Cytology Case Report

A 12-year old spayed female Cocker spaniel presented with an approximately 4x4x1cm, alopecia, nodular mass to the left of the vulva. The mass was present for an unknown period of time as the dog was recently obtained by a rescue group. The mass was sampled using a non-aspiration/pincushion technique and three slides were submitted.

The moderately to highly cellular slides had a clear background, few too many red blood cells, and a nucleated cell population largely predominated by spindle to stellate shaped cells found individually and in small to large aggregates. The cells had a moderate amount of lightly to moderate basophilic cytoplasm with indistinct, wispy cytoplasmic borders and few punctate vacuoles. The nuclei were round to oval with a coarsely stippled chromatin pattern and 1-3 prominent nucleoli. Anisokaryosis were mild to moderate; bi- and multinucleation was occasionally noted. See photos below.

The cytologic diagnosis was a perivascular wall tumor or nerve sheath tumor, with a comment stating that the cytomorphology was most consistent with hemangiopericytoma or other soft tissue sarcoma (other perivascular wall tumor, nerve sheath tumor). Some perivascular wall tumors have a benign biologic behavior (Avallone et al, 2007. The spectrum of canine cutaneous perivascular wall tumors: morphologic, phenotypic and clinical characterization, Vet Pathol 44(5):607-20). Histopathology was recommended to refine and solidify the diagnosis.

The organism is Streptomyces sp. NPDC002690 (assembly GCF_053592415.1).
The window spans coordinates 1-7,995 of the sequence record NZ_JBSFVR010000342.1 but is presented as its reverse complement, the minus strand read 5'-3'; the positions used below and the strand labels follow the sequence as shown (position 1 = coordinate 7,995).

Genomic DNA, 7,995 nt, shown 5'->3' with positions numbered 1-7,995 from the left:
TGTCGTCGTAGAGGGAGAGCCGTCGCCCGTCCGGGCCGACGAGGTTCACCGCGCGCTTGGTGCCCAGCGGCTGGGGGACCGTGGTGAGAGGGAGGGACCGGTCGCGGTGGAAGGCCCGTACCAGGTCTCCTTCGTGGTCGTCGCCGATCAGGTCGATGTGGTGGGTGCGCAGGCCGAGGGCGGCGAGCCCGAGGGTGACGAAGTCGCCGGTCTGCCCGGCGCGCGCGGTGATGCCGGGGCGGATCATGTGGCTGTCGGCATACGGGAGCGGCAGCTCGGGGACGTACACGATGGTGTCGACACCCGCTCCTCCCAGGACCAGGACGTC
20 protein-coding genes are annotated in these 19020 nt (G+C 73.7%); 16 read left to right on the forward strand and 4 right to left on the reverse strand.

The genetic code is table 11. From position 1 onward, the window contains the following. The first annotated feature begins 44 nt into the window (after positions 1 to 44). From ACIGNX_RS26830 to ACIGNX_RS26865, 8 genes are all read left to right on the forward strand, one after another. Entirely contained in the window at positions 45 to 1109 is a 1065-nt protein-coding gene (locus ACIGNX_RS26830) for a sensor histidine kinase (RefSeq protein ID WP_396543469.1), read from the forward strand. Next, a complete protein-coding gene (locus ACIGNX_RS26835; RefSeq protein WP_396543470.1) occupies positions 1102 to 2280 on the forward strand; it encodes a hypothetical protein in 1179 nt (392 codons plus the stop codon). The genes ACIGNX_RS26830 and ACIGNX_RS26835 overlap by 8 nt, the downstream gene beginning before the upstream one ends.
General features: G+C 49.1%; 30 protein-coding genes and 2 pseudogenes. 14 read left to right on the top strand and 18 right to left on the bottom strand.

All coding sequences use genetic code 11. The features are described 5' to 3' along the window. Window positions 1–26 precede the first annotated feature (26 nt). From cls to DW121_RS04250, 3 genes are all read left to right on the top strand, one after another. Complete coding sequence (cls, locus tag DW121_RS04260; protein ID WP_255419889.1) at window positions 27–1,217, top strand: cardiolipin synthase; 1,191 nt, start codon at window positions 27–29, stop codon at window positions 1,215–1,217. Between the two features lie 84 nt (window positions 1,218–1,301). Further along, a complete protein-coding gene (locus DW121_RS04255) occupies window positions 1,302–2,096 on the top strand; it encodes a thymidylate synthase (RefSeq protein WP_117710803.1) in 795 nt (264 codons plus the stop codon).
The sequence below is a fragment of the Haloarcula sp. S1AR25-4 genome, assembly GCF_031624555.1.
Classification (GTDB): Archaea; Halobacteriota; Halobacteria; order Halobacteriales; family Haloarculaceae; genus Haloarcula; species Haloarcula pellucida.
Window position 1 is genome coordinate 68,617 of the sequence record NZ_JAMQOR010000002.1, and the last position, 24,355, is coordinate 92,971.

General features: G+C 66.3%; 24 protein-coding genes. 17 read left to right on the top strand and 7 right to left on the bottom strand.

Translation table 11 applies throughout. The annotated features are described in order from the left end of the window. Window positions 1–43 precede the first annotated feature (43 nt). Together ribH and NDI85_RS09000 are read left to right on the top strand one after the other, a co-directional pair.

While fibrosarcoma (FSA) cannot be definitively ruled out based on this cytologic evaluation, FSA tumor cells typically do not exhibit the very pronounced ‘veiling’ cytoplasmic appearance found in these images. Further, FSAs are typically associated with a small to moderate amount of extracellular pink matrix, which is not typical of most perivascular wall tumors.

A biopsy was performed, and histopathology confirmed a hemangiopericytoma.

Hemangiopericytomas are a fairly common skin/subcutaneous tumor in dogs and are derived from pericytes, a cell type within blood vessel walls, adjacent to endothelium. Although not common, these tumors can be infiltrated by many lymphocytes which can be found upon cytologic evaluation. While most other mesenchymal tumors do not exfoliate readily, aspiration/non-aspiration techniques typically result in moderately cellular slides from this tumor. It is common for these tumors to exhibit mild to occasionally moderate anisokaryosis; binucleation and occasionally multinucleation in which the multiple nuclei can form a circular pattern can also be found.

While metastasis is rare, hemangiopericytomas are commonly very locally invasive and extremely challenging to excise with clean margins. If fine needle aspiration of a canine cutaneous or subcutaneous tumor results and numerous spindle to stellate cells a similar to those found here, consultation with a boarded surgeon and oncologist is recommended.

Casey J. LeBlanc, DVM, PhD

Diplomate, ACVP

Eastern VetPath, Bethesda, MD


Image 1. Numerous spindle to stellate shaped cells with large oval nuclei and veiling cytoplasm


Image 2. More spindle to stellate shaped cells with veiling cytoplasm, few with small punctate vacuoles


Image 3. Spindle to stellate shaped cells exhibiting anisokaryosis and occasional binucleation

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